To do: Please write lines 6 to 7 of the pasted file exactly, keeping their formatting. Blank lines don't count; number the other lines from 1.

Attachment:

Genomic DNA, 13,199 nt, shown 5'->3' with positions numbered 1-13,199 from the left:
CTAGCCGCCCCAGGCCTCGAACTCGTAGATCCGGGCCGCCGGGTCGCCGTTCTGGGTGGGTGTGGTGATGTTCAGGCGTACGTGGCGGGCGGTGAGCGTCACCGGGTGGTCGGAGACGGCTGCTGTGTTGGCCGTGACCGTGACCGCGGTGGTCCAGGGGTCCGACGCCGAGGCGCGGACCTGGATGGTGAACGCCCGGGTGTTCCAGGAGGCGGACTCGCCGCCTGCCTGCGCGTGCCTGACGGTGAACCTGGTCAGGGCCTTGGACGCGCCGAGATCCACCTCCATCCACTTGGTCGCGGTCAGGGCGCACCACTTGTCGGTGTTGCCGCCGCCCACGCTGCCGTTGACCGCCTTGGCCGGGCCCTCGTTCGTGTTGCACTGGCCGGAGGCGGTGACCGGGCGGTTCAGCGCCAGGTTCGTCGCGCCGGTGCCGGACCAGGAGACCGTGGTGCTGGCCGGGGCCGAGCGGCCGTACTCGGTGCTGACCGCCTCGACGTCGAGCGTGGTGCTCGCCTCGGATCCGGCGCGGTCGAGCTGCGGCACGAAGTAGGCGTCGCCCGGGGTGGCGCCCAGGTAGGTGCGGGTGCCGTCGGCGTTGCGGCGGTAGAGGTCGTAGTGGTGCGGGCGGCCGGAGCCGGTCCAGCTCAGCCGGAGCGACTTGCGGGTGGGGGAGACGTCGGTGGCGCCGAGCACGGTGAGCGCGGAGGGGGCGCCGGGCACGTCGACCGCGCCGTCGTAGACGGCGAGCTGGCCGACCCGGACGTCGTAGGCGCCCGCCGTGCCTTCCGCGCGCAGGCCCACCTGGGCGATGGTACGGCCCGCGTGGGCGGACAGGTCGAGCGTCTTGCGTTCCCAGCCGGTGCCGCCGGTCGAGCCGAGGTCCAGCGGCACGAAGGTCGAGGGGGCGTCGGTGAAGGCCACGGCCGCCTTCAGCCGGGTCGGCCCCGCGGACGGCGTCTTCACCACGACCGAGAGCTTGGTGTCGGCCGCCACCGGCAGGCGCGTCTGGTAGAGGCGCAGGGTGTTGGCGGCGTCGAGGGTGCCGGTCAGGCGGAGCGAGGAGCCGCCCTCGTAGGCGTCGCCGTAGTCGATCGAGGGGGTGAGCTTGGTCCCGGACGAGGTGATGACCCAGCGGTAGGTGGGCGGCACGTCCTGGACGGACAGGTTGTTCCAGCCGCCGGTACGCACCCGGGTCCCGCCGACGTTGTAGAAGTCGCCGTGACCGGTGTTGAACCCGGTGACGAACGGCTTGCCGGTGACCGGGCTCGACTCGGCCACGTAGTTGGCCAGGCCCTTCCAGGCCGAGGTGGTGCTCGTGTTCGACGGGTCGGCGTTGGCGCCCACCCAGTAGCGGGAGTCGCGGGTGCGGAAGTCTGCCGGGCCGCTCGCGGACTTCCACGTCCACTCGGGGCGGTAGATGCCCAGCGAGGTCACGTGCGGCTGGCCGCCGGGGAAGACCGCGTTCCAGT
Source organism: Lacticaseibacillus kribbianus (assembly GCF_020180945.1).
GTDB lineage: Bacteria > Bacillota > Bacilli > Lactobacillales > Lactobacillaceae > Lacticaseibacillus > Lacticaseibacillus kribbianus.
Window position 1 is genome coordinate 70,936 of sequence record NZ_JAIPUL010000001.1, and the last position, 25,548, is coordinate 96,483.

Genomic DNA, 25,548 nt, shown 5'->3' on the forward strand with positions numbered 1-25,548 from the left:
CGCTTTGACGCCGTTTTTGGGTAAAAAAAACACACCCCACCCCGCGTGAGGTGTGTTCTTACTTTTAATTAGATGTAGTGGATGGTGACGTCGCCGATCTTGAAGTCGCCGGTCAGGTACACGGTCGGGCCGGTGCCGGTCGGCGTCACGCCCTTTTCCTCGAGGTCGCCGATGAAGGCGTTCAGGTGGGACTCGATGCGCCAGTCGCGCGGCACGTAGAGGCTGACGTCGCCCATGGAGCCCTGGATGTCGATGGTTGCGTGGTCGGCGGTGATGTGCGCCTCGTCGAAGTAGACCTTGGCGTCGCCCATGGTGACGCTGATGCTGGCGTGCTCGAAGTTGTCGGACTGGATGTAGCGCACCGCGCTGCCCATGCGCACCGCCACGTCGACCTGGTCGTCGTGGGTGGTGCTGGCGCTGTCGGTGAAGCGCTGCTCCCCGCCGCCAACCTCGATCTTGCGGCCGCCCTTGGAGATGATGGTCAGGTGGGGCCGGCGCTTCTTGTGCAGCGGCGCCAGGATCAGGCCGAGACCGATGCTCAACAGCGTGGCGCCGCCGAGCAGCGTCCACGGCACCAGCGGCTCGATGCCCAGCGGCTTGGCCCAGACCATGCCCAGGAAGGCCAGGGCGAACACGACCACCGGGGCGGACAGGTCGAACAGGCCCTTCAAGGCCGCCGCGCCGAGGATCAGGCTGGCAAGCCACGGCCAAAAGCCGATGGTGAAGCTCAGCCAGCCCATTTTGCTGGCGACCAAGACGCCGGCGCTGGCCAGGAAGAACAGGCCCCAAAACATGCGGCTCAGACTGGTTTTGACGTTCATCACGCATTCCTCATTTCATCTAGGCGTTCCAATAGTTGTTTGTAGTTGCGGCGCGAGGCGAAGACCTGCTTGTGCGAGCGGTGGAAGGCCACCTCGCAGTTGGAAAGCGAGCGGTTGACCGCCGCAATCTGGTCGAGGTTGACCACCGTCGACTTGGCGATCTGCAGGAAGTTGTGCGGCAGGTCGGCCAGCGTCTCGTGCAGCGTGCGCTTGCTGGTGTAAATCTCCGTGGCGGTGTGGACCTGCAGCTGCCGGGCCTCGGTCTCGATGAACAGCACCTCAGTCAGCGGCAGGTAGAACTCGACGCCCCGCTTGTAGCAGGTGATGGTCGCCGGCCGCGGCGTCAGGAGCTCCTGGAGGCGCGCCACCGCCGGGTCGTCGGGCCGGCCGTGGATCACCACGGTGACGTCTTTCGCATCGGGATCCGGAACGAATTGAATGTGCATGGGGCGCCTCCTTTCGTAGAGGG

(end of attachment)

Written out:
Genomic DNA, 25,548 nt, shown 5'->3' on the forward strand with positions numbered 1-25,548 from the left:
CGCTTTGACGCCGTTTTTGGGTAAAAAAAACACACCCCACCCCGCGTGAGGTGTGTTCTTACTTTTAATTAGATGTAGTGGATGGTGACGTCGCCGATCTTGAAGTCGCCGGTCAGGTACACGGTCGGGCCGGTGCCGGTCGGCGTCACGCCCTTTTCCTCGAGGTCGCCGATGAAGGCGTTCAGGTGGGACTCGATGCGCCAGTCGCGCGGCACGTAGAGGCTGACGTCGCCCATGGAGCCCTGGATGTCGATGGTTGCGTGGTCGGCGGTGATGTGCGCCTCGTCGAAGTAGACCTTGGCGTCGCCCATGGTGACGCTGATGCTGGCGTGCTCGAAGTTGTCGGACTGGATGTAGCGCACCGCGCTGCCCATGCGCACCGCCACGTCGACCTGGTCGTCGTGGGTGGTGCTGGCGCTGTCGGTGAAGCGCTGCTCCCCGCCGCCAACCTCGATCTTGCGGCCGCCCTTGGAGATGATGGTCAGGTGGGGCCGGCGCTTCTTGTGCAGCGGCGCCAGGATCAGGCCGAGACCGATGCTCAACAGCGTGGCGCCGCCGAGCAGCGTCCACGGCACCAGCGGCTCGATGCCCAGCGGCTTGGCCCAGACCATGCCCAGGAAGGCCAGGGCGAACACGACCACCGGGGCGGACAGGTCGAACAGGCCCTTCAAGGCCGCCGCGCCGAGGATCAGGCTGGCAAGCCACGGCCAAAAGCCGATGGTGAAGCTCAGCCAGCCCATTTTGCTGGCGACCAAGACGCCGGCGCTGGCCAGGAAGAACAGGCCCCAAAACATGCGGCTCAGACTGGTTTTGACGTTCATCACGCATTCCTCATTTCATCTAGGCGTTCCAATAGTTGTTTGTAGTTGCGGCGCGAGGCGAAGACCTGCTTGTGCGAGCGGTGGAAGGCCACCTCGCAGTTGGAAAGCGAGCGGTTGACCGCCGCAATCTGGTCGAGGTTGACCACCGTCGACTTGGCGATCTGCAGGAAGTTGTGCGGCAGGTCGGCCAGCGTCTCGTGCAGCGTGCGCTTGCTGGTGTAAATCTCCGTGGCGGTGTGGACCTGCAGCTGCCGGGCCTCGGTCTCGATGAACAGCACCTCAGTCAGCGGCAGGTAGAACTCGACGCCCCGCTTGTAGCAGGTGATGGTCGCCGGCCGCGGCGTCAGGAGCTCCTGGAGGCGCGCCACCGCCGGGTCGTCGGGCCGGCCGTGGATCACCACGGTGACGTCTTTCGCATCGGGATCCGGAACGAATTGAATGTGCATGGGGCGCCTCCTTTCGTAGAGGG